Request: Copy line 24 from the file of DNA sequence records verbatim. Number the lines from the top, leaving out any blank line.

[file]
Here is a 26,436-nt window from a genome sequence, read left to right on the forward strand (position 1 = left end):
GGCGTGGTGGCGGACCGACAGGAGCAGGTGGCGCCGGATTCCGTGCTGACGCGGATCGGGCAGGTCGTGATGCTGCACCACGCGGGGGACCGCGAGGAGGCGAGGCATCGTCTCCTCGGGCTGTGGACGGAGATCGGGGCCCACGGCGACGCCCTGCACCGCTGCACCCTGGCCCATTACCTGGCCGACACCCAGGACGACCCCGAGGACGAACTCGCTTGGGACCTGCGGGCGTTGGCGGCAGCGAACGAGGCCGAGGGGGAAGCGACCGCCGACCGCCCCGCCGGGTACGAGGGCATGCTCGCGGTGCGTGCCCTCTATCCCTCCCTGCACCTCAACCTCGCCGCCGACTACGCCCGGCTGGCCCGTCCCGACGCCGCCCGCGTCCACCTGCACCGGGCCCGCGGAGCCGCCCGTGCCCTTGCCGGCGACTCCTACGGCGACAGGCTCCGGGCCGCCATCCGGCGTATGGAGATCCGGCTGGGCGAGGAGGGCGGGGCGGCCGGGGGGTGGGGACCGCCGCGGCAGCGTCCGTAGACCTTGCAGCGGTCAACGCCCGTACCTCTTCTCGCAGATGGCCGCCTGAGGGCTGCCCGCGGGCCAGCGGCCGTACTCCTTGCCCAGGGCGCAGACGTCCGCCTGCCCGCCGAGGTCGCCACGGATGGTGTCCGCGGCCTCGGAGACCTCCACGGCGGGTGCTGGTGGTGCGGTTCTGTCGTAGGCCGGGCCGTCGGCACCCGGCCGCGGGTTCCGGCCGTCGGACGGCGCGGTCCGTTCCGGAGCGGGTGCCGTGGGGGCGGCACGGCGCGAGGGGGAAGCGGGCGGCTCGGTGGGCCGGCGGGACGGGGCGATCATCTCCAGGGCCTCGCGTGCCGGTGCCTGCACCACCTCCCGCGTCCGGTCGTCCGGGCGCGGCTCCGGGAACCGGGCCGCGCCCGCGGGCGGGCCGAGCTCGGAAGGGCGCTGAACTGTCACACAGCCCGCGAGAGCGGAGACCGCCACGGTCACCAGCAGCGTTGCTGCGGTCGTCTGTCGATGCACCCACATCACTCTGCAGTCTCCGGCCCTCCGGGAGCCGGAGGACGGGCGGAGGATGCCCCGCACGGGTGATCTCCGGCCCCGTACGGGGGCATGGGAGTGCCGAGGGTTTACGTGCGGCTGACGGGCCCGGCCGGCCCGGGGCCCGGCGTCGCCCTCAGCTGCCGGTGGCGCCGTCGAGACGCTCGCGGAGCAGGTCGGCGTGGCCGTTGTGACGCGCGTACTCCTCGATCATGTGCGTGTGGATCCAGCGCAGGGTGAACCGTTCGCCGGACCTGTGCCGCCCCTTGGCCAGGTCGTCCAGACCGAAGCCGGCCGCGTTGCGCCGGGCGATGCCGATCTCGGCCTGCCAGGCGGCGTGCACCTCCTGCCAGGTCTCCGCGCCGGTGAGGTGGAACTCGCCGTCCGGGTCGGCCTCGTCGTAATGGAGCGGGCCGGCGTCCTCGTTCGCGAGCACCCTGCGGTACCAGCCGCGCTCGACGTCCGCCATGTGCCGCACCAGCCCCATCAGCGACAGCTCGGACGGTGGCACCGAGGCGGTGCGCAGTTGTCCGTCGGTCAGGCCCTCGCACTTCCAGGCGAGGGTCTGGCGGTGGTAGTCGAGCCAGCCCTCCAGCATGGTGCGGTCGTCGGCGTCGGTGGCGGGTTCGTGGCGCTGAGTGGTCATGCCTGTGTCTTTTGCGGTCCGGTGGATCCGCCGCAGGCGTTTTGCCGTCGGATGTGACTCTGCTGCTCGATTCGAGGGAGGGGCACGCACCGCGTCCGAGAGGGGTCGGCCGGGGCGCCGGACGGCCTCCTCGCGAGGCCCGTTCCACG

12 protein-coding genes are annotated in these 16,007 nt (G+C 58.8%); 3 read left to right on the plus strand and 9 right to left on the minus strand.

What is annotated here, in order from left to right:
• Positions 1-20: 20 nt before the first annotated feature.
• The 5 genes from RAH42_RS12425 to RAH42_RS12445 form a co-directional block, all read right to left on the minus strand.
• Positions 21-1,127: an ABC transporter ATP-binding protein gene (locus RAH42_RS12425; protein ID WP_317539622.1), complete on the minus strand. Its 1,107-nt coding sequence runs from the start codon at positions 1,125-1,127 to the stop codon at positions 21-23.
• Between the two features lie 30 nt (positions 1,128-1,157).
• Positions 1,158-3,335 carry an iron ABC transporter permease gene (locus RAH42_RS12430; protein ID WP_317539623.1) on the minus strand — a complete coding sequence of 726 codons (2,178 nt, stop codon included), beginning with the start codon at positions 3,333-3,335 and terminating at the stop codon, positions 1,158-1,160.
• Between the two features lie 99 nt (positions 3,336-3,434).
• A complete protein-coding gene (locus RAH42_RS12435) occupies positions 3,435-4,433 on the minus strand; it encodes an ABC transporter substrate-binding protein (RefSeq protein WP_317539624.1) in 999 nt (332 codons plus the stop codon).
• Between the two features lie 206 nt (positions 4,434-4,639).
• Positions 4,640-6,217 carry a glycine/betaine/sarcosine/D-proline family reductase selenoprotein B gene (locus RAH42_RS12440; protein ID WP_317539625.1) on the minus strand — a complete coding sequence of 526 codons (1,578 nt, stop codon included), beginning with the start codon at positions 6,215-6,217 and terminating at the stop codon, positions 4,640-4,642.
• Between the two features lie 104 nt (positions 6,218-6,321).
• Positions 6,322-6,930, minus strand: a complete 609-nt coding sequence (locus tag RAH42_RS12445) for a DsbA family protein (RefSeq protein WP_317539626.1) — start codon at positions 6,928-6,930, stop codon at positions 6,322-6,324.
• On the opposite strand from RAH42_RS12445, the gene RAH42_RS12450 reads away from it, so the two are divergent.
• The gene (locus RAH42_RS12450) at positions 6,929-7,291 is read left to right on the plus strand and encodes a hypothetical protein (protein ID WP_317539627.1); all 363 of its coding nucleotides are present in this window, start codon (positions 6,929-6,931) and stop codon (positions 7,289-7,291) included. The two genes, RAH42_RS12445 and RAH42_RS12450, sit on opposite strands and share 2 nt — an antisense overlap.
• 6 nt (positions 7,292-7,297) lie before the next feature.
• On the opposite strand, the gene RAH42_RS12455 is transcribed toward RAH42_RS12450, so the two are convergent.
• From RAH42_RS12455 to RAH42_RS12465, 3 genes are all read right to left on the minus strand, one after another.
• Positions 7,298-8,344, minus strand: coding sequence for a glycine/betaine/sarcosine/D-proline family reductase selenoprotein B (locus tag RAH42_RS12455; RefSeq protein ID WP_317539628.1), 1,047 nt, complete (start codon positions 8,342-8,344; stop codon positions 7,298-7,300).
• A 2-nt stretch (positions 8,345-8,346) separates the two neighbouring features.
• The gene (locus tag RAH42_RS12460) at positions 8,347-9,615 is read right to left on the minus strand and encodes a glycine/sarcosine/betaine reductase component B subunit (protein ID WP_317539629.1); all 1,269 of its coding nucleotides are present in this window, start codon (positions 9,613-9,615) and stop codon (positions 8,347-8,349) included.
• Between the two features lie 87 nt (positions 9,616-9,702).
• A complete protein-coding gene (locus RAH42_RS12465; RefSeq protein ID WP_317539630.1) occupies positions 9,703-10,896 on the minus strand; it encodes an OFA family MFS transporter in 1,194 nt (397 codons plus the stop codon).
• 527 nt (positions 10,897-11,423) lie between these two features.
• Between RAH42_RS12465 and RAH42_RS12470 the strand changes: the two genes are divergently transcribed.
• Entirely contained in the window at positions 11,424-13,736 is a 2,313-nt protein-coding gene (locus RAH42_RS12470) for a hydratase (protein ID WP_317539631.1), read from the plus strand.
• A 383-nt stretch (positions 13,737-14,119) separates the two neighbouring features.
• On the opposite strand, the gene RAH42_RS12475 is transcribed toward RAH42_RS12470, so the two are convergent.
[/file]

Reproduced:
• Between the two features lie 87 nt (positions 9,616-9,702).